Blog: Dean BestKettle Chips boycott call misguided

Dean Best | 9 October 2007

Social networking sites are having a growing influence on the decision-makers at the world’s consumer goods companies.

From Mars using the likes of Bebo to market its confectionery to Cadbury Schweppes bringing back Wispa chocolate after a campaign on Facebook, the power of such sites is perceived to be growing as the number of users soars.

But how accurate is that perception? Today (9 October), the UK newspaper The Guardian reported that calls to boycott upmarket crisp brand Kettle Chips have sprung up on Facebook, amid recent claims that workers in the UK are being dissuading from joining a trade union.

Two groups have been formed on the Facebook site, which are calling for users to shun the brand. The groups – “Boycott Kettle Crisps for attacks on workers” and “Boycott Kettle Chips: the anti-Trade Union snack” – slam brand-owner Kettle Foods (itself owned by private equity firm Lion Capital) for “an assault upon [the] human rights” of the company’s UK workers.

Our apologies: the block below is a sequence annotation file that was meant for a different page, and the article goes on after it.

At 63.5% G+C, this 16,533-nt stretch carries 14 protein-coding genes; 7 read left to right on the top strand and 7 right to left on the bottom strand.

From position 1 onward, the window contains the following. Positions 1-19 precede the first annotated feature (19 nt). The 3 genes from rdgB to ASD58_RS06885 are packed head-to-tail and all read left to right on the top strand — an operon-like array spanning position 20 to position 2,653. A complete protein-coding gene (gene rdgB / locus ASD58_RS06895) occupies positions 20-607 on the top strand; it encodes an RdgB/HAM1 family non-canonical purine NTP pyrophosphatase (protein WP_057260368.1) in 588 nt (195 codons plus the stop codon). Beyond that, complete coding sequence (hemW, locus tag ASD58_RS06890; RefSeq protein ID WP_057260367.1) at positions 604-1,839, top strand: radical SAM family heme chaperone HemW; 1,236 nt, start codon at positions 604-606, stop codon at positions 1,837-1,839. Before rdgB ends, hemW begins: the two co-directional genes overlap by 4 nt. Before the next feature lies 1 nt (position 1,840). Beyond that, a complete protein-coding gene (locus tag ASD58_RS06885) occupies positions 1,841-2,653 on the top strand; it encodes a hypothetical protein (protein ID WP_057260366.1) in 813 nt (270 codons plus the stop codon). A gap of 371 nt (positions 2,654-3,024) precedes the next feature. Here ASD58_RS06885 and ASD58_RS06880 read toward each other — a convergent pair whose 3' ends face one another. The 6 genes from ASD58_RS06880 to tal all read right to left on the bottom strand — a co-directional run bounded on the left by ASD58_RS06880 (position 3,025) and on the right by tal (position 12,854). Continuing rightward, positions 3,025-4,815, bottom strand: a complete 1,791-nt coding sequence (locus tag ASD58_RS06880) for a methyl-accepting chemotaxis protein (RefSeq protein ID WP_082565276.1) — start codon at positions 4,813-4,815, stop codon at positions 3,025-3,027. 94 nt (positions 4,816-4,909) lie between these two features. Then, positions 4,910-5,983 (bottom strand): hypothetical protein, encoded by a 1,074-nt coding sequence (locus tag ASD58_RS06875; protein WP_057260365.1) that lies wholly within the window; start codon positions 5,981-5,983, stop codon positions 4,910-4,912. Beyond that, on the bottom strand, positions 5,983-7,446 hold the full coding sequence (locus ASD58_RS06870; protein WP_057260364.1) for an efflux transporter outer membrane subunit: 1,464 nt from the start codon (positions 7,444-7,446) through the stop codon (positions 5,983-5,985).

Now, the groups’ ideals are perfectly laudable. But, do the members of the groups honestly believe that calling for a boycott on Facebook will hurt Kettle Foods enough financially – or cause them enough public embarrassment – to cause the company to change its mind?

And does the wider British public value being able to join a union highly enough to stop buying the product? It’s not as if Kettle Foods is using sweat shops in the Third World.


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